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India’s crypto firms long for breathing space

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Indian cryptocurrency players are going through a rough patch.

Declining trading volumes, regulatory vacuums, opposition from the Central Bank of India, money laundering accusations and a global crypto winter are threatening their very existence.

While crypto exchanges remain optimistic about the future and some believe India is at the forefront of the necessary policy framework, fund managers and industry experts remain optimistic about near-term sector growth. I am skeptical.

Read more | Singapore Crypto Investors May Face a Risk Test

“The Reserve Bank of India is concerned about cryptocurrencies as regulators fear money laundering will occur. Even their short-term experience is not good. Until then, funding for these companies will dry up,” said V Balakrishnan, chairman of Exfinity Ventures and former Infosys chief financial officer.

He said many cryptocurrency-related businesses may have to relocate to foreign shores where regulations encourage survival and growth.

Plenty of problems

The global crypto winter has hit trading volumes hard.

According to digital asset data provider CryptoCompare, the average daily trading volume of global crypto funds fell 34% in October to $61.3 million, reaching its lowest level since June 2020. Products based on major digital currencies, including Ethereum, witnessed a sharp downward trend during this period.

According to data aggregator nomics.com, Indian cryptocurrency exchanges have not escaped the trend, with trading volumes plummeting in the past six months. Some reports suggested a drop of up to 90% as investors pulled out en masse.

A sharp correction in crypto coin prices is one of the main reasons for such an outcome. For example, the price of Bitcoin, the most popular cryptocurrency, has fallen by almost 60% from $47,733.40 a year ago to $19,210.80. Other major currency depreciations are even more severe.

“Volume is a direct result of sentiment. Not just cryptocurrencies, but all major global indices are falling. When sentiment improves, volumes recover. Vice President, Crypto Exchange WazirX Rajagopal Menon told DH:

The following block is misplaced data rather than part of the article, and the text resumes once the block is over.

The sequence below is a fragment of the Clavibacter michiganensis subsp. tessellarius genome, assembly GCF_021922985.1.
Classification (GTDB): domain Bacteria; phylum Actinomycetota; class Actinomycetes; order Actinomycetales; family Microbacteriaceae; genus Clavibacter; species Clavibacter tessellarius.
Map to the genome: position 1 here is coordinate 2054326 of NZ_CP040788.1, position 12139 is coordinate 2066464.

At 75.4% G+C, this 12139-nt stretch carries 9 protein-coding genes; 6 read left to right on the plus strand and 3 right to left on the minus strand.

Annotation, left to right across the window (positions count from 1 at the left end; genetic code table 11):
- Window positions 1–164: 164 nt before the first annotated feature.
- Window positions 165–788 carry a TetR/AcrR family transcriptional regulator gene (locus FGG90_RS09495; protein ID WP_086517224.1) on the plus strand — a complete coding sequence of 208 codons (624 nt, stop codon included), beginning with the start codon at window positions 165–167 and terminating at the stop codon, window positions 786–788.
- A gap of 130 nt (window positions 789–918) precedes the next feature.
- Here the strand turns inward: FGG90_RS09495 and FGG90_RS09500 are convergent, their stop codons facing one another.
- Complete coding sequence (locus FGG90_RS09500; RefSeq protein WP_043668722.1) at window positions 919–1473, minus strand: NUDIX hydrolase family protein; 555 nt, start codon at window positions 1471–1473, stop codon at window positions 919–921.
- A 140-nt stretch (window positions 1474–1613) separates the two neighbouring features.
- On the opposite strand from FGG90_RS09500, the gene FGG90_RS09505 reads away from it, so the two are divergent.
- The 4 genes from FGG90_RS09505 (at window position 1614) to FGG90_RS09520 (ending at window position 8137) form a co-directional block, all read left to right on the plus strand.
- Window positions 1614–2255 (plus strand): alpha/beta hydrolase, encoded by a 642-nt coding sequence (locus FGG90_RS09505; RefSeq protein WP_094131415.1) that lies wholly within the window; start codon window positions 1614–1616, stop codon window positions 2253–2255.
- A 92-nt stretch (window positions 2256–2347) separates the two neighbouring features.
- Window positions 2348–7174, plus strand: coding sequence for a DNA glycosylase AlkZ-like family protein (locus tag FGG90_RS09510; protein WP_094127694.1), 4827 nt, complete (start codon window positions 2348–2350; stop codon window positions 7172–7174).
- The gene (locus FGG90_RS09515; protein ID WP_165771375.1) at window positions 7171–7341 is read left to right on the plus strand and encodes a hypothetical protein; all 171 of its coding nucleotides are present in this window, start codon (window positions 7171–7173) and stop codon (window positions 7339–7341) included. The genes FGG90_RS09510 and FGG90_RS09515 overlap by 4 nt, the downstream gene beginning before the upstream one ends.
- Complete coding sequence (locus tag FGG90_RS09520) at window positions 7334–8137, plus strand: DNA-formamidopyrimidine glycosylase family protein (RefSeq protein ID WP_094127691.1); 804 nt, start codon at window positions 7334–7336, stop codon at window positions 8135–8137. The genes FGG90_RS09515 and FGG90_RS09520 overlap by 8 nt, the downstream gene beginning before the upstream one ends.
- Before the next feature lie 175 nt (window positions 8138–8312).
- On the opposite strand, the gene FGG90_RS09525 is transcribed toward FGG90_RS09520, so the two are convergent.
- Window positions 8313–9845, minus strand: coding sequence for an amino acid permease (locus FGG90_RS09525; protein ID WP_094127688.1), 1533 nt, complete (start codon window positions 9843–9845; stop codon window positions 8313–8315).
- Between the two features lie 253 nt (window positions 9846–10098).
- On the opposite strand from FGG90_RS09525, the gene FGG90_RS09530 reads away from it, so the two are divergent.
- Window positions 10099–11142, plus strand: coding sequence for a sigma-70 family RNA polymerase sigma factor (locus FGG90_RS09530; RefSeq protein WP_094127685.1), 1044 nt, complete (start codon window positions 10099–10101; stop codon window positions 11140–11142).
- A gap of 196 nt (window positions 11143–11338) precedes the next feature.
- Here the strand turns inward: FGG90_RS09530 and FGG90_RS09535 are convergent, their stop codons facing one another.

India’s tax system is making things worse.

The world’s second most populous country has yet to develop a policy framework to regulate digital assets, but this year’s budget will introduce a 30% tax on income from cryptocurrency trading. I was. We also implemented a 1% TDS (withholding tax) on the sale of crypto assets from July 1st, wiping out most of the inflows into these digital assets.

Fear of money laundering

An Enforcement Bureau investigation into allegations of money laundering involving gaming apps and Chinese loan operators via cryptocurrency exchanges has undermined the ecosystem’s credibility. In recent months, all major cryptocurrency exchanges have been under the radar with ED raids on their premises. WazirX, CoinDCX, CoinSwitch Kuber, etc. are subject to ongoing investigation.

About nine exchanges, several fintech firms and several payment platforms are now under the ED’s radar for alleged violations of the Foreign Exchange Management Act (FEMA) and the Prevention of Money Laundering Act (PMLA). A source told DH on condition of anonymity.

“The ED investigation concerns a Chinese loan app, and nine cryptocurrency exchanges were called as witnesses to provide information about the transactions. The ED does not investigate crypto exchanges. , the industry will fully cooperate and the law will follow its course,” said Menon of WazirX.

Light of hope

The cryptocurrency industry is plagued with problems, but some see a glimmer of hope that things will turn around when India takes over the G20 presidency in December.

Finance Minister Nirmala Sitharaman said cryptocurrencies will be part of India’s agenda at the upcoming G20 meeting. We seek to create a cryptocurrency standard operating procedure (SOP) through global consensus to address end-use concerns.

“We are seeing the first signs of this happening with the OECD[Organization for Economic Co-operation and Development]which is developing a cryptocurrency reporting framework,” said Menon. “The Common Reporting Standard required jurisdictions to obtain information from financial institutions and exchange such information with other jurisdictions.”

“Importantly, India will assume the G20 Presidency from December 1, 2022 to November 30, 2023, and FM plans to discuss cryptocurrencies during its presidency. and intends to establish a technology-driven regulatory framework,” he told DH.

While the crypto ecosystem remains optimistic about future growth, its inhabitants are already beginning to face the heat. With layoffs widespread in recent months, HR experts have highlighted how top talent is avoiding joining the industry.

The ecosystem will evolve further as RBI is poised to launch a digital rupee pilot in the coming months.

“It’s only a matter of time before the ecosystem stabilizes in a favorable regulatory environment.

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